Joanne’s point seems the salient one: the answer surely can’t be an extra helping of the thing that’s not working.

  21. Extending the current school year by 1 month would give thme an extra year for students now beginning the first grade. No extra cost.

    Unfotunately, in too many schools, what we do now in school is not working well. Why would extending it help?

  22. Richard Aubrey says:

    Cal. Why would it have made the papers? Kids flunk. Kids fail to graduate. It doesn’t make the papers. Some of them are not from low SOE classes. It doesn’t make the papers.
    My wife’s students, three or four of them, who are not going to graduate because they don’t do the work are different from those who quite literally can’t. The former don’t turn in their work and get no better than random on machine-scored tests if they bother to complete them.
    My friend knows some of the families from whom the non-grads come. They are not poor and the daughter tells him the kids simply don’t do the work. Skip school. Don’t study. Take a half a shot at a test at best.
    Question is, what are you going to do with these kids if you force them back to school next year?

  23. Margo/Mom says:

    Robert–actually, I wasn’t going there (to the acknowledged correlation, whether causal or not, between those who do not complete and those who are in jail), tempting though it might be. What I was reacting to, in my own mind, is our lack of success in moving the 30-70% (depending on the school, the district and the method of counting) or so who don’t make it to graduation–or even the end of compulsory education with or without a diploma. There is, in fact, some research to support a few interventions (it’s one of the areas where looking at What Works is actually helpful). The interventions far more frequently offered, however, when interventions are offered, or suggested, tend to rest far more heavily on punishment (yes–that means sending to jail) for parents who have failed at ensuring that the body is present–whether the mind is engaged or not. The logical follow-up to this thinking then, when it comes to moving the compulsory age beyond that at which a parent can be assumed (legally) to be responsible for the actions of offspring, would be to jail those who break the law by not attending.

    So, the logic would be–breaking the law causes incarceration. But–I wasn’t advocating that we go there, just following the logic of those who are.

  24. Our drop-out rate is <3%, but I still don’t think that’s any reason to hold onto them for another year. We do have a number of programs in place to keep that drop-out rate low, but they’re expensive and I wonder if they’ll survive the economy over the next few years. We’re about 70& white, 25% black, 20% impoverished. (Apparently, our staff is also 99% fully certified and our average salary is $39K — no Teach for America, no huge salaries, no uniforms or head shaving — I wonder why people aren’t flocking to OUR doors to find out what we’re doing.).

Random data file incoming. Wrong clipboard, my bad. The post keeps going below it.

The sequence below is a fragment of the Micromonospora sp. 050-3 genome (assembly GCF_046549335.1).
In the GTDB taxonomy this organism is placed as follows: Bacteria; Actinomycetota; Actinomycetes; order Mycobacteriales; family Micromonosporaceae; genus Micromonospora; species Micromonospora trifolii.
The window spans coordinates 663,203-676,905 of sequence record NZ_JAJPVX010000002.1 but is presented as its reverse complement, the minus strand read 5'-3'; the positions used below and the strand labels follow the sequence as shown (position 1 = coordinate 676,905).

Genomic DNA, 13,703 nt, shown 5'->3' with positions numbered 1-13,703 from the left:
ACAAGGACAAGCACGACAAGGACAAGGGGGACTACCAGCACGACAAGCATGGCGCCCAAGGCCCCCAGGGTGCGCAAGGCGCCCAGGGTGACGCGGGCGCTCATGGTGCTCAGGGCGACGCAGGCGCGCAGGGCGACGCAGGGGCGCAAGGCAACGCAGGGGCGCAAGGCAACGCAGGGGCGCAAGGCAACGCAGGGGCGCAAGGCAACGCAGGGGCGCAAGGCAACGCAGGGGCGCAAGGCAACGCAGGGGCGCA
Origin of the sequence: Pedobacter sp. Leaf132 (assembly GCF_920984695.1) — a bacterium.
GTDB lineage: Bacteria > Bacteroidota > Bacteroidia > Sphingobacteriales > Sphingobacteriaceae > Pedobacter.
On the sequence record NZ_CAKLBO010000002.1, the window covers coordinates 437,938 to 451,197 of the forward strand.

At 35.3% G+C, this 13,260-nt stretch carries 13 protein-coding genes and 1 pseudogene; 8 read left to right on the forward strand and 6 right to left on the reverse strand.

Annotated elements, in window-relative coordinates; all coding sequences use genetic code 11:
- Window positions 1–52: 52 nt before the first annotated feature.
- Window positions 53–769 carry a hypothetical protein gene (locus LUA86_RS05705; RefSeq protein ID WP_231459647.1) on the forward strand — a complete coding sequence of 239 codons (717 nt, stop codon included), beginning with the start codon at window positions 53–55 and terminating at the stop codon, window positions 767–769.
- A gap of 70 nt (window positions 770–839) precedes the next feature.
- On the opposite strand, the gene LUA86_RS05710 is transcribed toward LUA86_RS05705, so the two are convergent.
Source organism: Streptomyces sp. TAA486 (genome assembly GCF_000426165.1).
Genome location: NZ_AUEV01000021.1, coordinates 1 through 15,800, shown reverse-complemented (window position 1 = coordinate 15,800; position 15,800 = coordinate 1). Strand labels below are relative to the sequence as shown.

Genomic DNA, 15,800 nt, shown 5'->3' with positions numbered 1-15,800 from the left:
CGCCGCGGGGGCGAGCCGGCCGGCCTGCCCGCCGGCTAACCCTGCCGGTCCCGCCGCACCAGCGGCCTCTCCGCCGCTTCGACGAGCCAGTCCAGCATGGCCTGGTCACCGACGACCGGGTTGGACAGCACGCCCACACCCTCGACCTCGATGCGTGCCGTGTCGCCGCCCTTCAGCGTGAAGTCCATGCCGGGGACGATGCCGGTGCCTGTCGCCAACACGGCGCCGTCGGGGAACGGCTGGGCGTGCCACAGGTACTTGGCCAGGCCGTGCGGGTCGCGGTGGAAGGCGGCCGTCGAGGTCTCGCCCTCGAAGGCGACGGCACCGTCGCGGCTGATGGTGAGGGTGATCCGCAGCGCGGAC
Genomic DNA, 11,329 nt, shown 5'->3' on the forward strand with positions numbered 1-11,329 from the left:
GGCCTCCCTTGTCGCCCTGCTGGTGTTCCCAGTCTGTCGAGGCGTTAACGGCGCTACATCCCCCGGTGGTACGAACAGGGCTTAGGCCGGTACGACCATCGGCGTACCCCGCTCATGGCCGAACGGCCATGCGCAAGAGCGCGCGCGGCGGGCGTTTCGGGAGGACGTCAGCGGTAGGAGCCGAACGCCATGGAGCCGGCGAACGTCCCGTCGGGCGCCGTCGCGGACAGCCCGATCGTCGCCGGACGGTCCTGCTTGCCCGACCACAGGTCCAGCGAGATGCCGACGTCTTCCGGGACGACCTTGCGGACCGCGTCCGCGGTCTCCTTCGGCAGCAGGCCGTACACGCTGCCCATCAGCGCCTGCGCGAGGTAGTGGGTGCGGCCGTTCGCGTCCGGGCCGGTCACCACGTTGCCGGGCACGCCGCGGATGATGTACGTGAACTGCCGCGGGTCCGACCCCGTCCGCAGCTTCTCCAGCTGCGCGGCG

Extending the school year one month is a LOT of extra cost. How is that free?

  25. An extra 30 days would not have to mean an extra month at the end or start of the year, just a extra week plus less vacation days and fewer in service days. I agree it depends on the labor agreements. Maybe we could spend less on “technology”.

    I have been led to believe a reason our students don’t measure up is our school year is too short compared to the nations who out perform us. Is this really a source of their advantage?

    I have my doubts about how effective an extra year or an extra month would be. Would the kids score 10% higher with a longer school year. What are they going to be able to do at 19 that they cannot do at 18.

    I agree with Rex about high school graduation and retention in the armed forces. If they cannot cope with the school bureaucracy how can the handle a military bureaucracy?

  26. And exactly where will you find the space to house another grade?

  27. Lightly Seasoned wrote:

    > Our drop-out rate is <3% … I wonder why people aren’t flocking to OUR doors to find out what we’re doing.

    Enjoy the distinction. You’re among a select group who’ve demonstrated professional excellence and thus been ignored by the balance of the profession.

    In the public education system success isn’t easily transplanted which is why idiotic ideas like extending school to age nineteen are constantly being floated.

  28. Would employers or colleges prefer a graduate who had the extra year? Would it reduce the expense of a college degree? If the answers were yes it might be a good idea.

    I know there used to be sonething called Prep School where the elites sent there high school graduates for an extra year so they could get into ivy league schools. Does this still happen?

  29. I think the theory is that everyone would go to adult ed, community college or the first year of four-year college to meet the extra-year requirement, not that everyone would have to spend an extra year in high school. Of course, quite a few students are unable to graduate at 18 and need that extra year if they want a diploma. I know a young man who was very close to 20 when he graduated.

  30. What about their kids?